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Too Small to Make an Impact?

The Czech Republic’s Influence on the European Union’s Foreign Policy

Marek Neuman

Do small EU member states exert influence over the EU’s foreign policy-making process? Ten years after the Czech Republic joined the European Union, Marek Neuman attempts to answer this question by looking into whether Prague succeeded in translating its foreign policy preferences vis-à-vis Russia and the larger post-Soviet space into the EU’s foreign policy making. Looking at three policy portfolios – the EU’s Eastern neighborhood, energy security, and external democratization – he argues that the Czech influence varies across issue areas and time. In studying the role of member states in EU foreign policy formation, he concludes that three master variables – quality of the national preference, ability to position oneself as a norm entrepreneur, and the character of interstate negotiations together with one’s negotiation skills – determine a state’s ability to make a difference in Brussels.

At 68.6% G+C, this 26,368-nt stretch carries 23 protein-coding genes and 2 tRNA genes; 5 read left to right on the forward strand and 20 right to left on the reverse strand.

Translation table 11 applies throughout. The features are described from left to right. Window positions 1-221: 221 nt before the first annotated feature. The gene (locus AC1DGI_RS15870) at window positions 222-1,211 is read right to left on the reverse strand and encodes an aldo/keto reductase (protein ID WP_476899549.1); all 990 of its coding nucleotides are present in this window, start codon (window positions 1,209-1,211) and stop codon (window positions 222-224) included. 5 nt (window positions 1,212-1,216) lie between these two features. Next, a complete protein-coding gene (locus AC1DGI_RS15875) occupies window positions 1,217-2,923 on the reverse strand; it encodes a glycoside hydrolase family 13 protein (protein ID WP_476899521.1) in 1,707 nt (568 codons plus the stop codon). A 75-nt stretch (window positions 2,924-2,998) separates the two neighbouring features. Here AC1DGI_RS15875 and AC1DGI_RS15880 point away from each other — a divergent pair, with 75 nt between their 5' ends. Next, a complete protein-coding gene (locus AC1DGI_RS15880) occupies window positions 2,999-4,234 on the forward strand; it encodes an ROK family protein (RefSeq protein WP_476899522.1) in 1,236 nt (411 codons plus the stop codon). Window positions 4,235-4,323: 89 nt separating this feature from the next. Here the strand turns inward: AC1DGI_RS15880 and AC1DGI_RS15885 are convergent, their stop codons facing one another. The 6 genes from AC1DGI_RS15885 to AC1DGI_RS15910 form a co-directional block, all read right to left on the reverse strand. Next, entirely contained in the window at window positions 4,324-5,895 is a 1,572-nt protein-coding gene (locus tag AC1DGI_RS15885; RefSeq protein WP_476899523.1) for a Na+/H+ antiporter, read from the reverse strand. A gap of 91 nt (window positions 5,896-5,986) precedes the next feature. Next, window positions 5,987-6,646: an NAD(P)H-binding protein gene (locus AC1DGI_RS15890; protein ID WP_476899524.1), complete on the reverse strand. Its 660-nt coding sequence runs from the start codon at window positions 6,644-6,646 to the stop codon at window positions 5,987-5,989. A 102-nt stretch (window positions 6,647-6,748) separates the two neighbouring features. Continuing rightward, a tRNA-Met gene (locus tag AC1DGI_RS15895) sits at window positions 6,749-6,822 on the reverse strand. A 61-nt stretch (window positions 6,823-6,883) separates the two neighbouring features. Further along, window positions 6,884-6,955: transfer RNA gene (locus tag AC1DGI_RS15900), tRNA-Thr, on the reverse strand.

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Chapter Three: From a Forgotten Region to Prague’s Protégé: the European Union’s Eastern Neighborhood


“The Czech Republic primarily needs to answer the question of whether and how it wants to influence the formation of the EU’s Eastern policy. Whether it has certain interests in the CIS region that it would like to promote through the EU. […] Or whether it will “only” participate in the formation of a common EU policy, providing it – also due to its own unmistakable historical experience – with a specific dimension and a unique – or, if you wish, sharper – perspective on the Russian reality.”193Vladimír Votápek

In the last two decades, the Czech Republic has grown increasingly concerned about Russia’s ever firmer grip on its own backyard, which was one reason behind Prague becoming a strong supporter of the European Neighbourhood Policy launched by the European Union. Prague regarded the ENP as a mechanism that enabled the strengthening of relations between the EU and Eastern European countries, while at the same time obstructing Russia’s deeper incursion into the region. Yet, over time, Prague came to realize that this policy was inadequate in addressing the challenges lying East of the EU’s border and did not provide individual Eastern European countries with the possibility to disentangle themselves from Moscow. Consequently, Prague set out to provide the ENP with a specific Eastern dimension, effectively challenging Russia’s interests in the shared area. Whether Prague was successful in translating its national preference vis-à-vis the EU’s immediate Eastern neighborhood into an EU-wide policy forms the focus of this chapter.

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